NPQ has reported many times (such as herehere and here) on the seemingly endless controversies the Clinton Foundation inspires. What the NYT asks is whether it is possible for the Clinton Foundation to pursue its philanthropic work above suspicion, even with absolute transparency. It would be difficult to find anyone anywhere in the world without an opinion.

The (Bill, Hillary & Chelsea) Clinton Foundation (not to be confused with the family foundation) is an operating foundation under section 501(c)(3) of the U.S. tax code. The money raised by the Foundation is spent directly on programs. The Foundation works principally through partnerships with individuals, organizations, corporations, and governments, often serving as an incubator for new programs. Through 2014, the foundation raised $2 billion from donors across the world.

Charity Navigator says it has “determined that this charity’s atypical business model cannot be accurately captured in our current rating methodology. Our removal of The Clinton Foundation from our site is neither a condemnation nor an endorsement of this charity. We reserve the right to reinstate a rating for The Clinton Foundation as soon as we identify a rating methodology that appropriately captures its business model.”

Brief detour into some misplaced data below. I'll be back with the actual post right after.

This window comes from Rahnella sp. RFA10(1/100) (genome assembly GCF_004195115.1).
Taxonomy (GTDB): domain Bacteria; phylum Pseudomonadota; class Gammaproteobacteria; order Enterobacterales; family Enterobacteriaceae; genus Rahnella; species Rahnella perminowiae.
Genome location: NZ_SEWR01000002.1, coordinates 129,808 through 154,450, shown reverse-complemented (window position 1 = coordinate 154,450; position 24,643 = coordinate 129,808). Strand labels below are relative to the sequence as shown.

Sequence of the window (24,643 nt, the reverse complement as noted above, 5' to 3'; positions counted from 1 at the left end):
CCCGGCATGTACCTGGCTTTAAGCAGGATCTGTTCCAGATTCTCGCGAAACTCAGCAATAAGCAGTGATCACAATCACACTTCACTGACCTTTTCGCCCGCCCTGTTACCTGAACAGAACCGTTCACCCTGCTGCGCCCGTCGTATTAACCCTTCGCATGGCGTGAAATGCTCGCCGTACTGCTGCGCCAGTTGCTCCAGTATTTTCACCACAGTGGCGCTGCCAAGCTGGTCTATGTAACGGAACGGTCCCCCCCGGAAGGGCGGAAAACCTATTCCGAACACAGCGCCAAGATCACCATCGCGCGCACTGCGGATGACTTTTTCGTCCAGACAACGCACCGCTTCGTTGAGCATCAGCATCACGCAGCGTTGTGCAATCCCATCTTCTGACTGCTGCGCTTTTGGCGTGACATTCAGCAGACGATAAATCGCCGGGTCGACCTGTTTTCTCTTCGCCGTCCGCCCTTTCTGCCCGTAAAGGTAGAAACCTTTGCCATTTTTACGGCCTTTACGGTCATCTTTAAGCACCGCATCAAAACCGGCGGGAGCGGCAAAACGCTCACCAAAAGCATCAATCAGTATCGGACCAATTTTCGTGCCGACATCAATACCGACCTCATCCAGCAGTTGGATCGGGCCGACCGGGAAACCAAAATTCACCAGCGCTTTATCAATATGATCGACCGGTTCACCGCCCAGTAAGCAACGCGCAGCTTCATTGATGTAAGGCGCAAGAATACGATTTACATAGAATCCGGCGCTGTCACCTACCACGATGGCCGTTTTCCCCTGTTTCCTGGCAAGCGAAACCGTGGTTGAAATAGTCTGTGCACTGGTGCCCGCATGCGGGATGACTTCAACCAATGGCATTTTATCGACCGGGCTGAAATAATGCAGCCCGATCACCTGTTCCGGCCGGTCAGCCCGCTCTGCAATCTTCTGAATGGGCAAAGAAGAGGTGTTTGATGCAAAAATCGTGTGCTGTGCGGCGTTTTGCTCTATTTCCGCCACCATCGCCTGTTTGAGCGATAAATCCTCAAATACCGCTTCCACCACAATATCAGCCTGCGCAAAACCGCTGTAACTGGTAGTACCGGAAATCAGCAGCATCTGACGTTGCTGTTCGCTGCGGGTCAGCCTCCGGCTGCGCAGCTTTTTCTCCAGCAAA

When they moved out of the White House in 2001, the Clintons were “dead broke”because of legal fees. Today, they are worth more than $100 million. Because of polling in the current election cycle, we know that “Hillary Clinton’s ‘honest’ and ‘trustworthy’ numbers are lower than ever.” The numbers are likely to go even lower with this new documentary entitled “Cash Money” (trailer here) that just premiered at the Cannes Film Festival. The book Clinton Cash: The Untold Story of How and Why Foreign Governments and Businesses Helped Make Bill and Hillary Rich may prove to be especially troublesome because major news organizations, including the New York Times, the Washington Post, and Fox News have exclusive agreements with the author to pursue the story.